A tale of two tweets: Contempt proceedings by SC against Prashant Bhushan

The Supreme Court has taken suo moto cognisance of two tweets that are deemed to be amounting to criminal contempt of the court

Prashant bhushan

On July 22, a Supreme Court bench comprising Justices Arun Mishra, BR Gavai and Krishna Murari took suo moto cognizance of two “tweets” posted on social media site, Twitter, by Advocate Prashant Bhushan and initiated contempt proceedings against him.

It all began with an apparently ill-drafted petition filed by an advocate, Anuj Saxena on behalf of one Mahek Maheshwari, on July 9. The contempt proceedings seem to have been initiated on the basis of this petition as well as a news report in the Times of India which quoted one of the tweets by Bhushan. The tweet read as follows:

“When historians in future look back at the last 6 years to see how democracy has been destroyed in India even without a formal Emergency, they will particularly mark the role of the Supreme Court in this destruction, & more particularly the role of the last 4 CJIs.”

The other tweet was:


The apex court order dated July 22 states that the aforementioned tweets “have brought the administration of justice in disrepute and are capable of undermining the dignity and authority of the Institution of Supreme Court in general and the office of the Chief Justice of India in particular, in the eyes of public at large”.

The next date of hearing in the matter is set for August 5.

The complete order may be read here.

Bhushan, a civil rights lawyer, has appeared before quite a few benches of the top court throughout the lockdown representing people’s interest affected in many ways due to Covid-19 and the resultant lockdown. The contempt proceedings against Bhushan have been questioned by many.

The irony of it all was brought forth by an Indian Express article where it juxtaposed the views of the same bench of judges in another matter, with regards to dissent. While hearing a matter regarding disqualification proceedings initiated against Sachin pilot and other MLAs of Rajasthan, the bench observed, “Voice of dissent in a democracy cannot be shut down”. When the same dissenting voice was raised against the court and the Chief Justice of India, contempt proceedings bid to shut down the same voice.

Not very long ago, Mahua Moitra, Member of Parliament had commented that “the Supreme Court is a court of rights, not contempt”. In her article published by The Wire, she made a mention of a hearing when Bhushan appeared the apex court and the bench hauled him up for “insulting the institution” and asked why they should hear him given that he appeared to have no faith in it. She even cited a case titled Bridges v. California (1941), whereby the US Supreme Court judge, Felix Frankfurter, said, “the judges must be kept mindful of their ultimate public responsibility by a vigorous stream of criticism expressed with candour, however blunt.”

Another article published by The Print written by its Editor-in-Chief Shekhar Gupta stated how the contempt case against Bhushan could set a bad precedent. He said, “ Politicians run on political capital. Professions run on professional capital… So the Supreme Court’s capital is its own stature. It’s for the court to decide how fragile that stature is”.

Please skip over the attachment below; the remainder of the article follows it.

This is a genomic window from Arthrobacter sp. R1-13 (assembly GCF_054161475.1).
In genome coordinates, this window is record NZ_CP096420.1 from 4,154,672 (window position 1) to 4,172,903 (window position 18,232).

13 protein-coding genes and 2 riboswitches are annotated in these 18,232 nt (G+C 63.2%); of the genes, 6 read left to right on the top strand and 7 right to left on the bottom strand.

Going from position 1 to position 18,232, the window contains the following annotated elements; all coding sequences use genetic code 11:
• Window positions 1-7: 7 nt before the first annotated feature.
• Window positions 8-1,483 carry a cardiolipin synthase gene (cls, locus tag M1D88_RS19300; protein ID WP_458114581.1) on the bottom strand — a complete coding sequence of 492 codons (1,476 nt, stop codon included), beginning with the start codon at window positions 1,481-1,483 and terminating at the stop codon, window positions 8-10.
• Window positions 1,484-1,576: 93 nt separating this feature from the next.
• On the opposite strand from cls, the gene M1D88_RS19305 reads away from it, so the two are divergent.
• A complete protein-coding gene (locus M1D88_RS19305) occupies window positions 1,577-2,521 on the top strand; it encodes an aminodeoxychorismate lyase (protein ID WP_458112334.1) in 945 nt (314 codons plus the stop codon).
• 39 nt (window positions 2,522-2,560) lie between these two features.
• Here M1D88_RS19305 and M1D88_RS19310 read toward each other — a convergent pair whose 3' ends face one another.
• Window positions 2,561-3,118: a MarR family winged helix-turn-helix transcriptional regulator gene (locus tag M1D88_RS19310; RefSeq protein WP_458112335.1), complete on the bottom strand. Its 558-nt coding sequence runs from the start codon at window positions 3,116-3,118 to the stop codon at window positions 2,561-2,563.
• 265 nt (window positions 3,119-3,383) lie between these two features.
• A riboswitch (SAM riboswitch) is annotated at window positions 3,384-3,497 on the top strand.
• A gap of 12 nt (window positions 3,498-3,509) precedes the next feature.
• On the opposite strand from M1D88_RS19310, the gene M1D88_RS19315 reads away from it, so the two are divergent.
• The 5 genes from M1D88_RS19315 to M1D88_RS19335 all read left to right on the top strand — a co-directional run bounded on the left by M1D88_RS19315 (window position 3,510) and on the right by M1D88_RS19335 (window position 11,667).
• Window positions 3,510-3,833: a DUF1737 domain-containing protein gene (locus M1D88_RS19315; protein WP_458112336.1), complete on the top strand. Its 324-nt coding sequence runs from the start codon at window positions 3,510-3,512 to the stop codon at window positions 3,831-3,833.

The law on contempt

The specific law on contempt is the Contempt of Court Act, 1971. This Act divides contempt into civil and criminal contempt. While civil contempt occurs when there is disobedience of any order, judgment and so on, of the court, criminal contempt entails words that scandalise or lower authority of the court, prejudices due course of proceedings of the court to interfere with administration of justice.

The punishment for contempt is simple imprisonment upto six months or fine of Rs. 2,000 or both. The Act, under section 12 states that “the accused may be discharged or the punishment awarded may be remitted on apology being made to the satisfaction of the Court.”

The power of the court to punish someone for contempt is derived not from any law but the Constitution itself. Article 129 of the Indian Constitution states that, “The Supreme Court shall be a court of record and shall have all the powers of such a court including the power to punish for contempt of itself.” The Act is only in furtherance of this provision and lays down the meaning of contempt as well as the punishment and procedure for initiating proceedings.

Over the years, the need for the offence of criminal contempt has been questioned and in response been justified over and over again.

The Law Commission of India report No. 274 focused on Review of the Contempt of Courts Act, 1971 (Limited to Section 2 of the Act) and was released in April 2018. The report largely concluded that the high number of civil (96,993) and criminal (583) contempt cases pending in various High Courts and the Supreme Court justify the continuing relevance of the Act. It further stated that “amending the definition of contempt may reduce the overall impact of the law and lessen the respect that people have for courts and their authority and functioning.”

The report also drew reference from the British law which abolished the offence of scandalising the court in its contempt laws but noted that the offence continued to be punishable under other laws in the country.

The debate still lingers but the question remains whether the two tweets by Prashant Bhushan amount to ‘scandalising the court’ and lowering the dignity of the court that is now deemed to be hurt. The question that the bench really needs to address is when does criticism turn into contempt?



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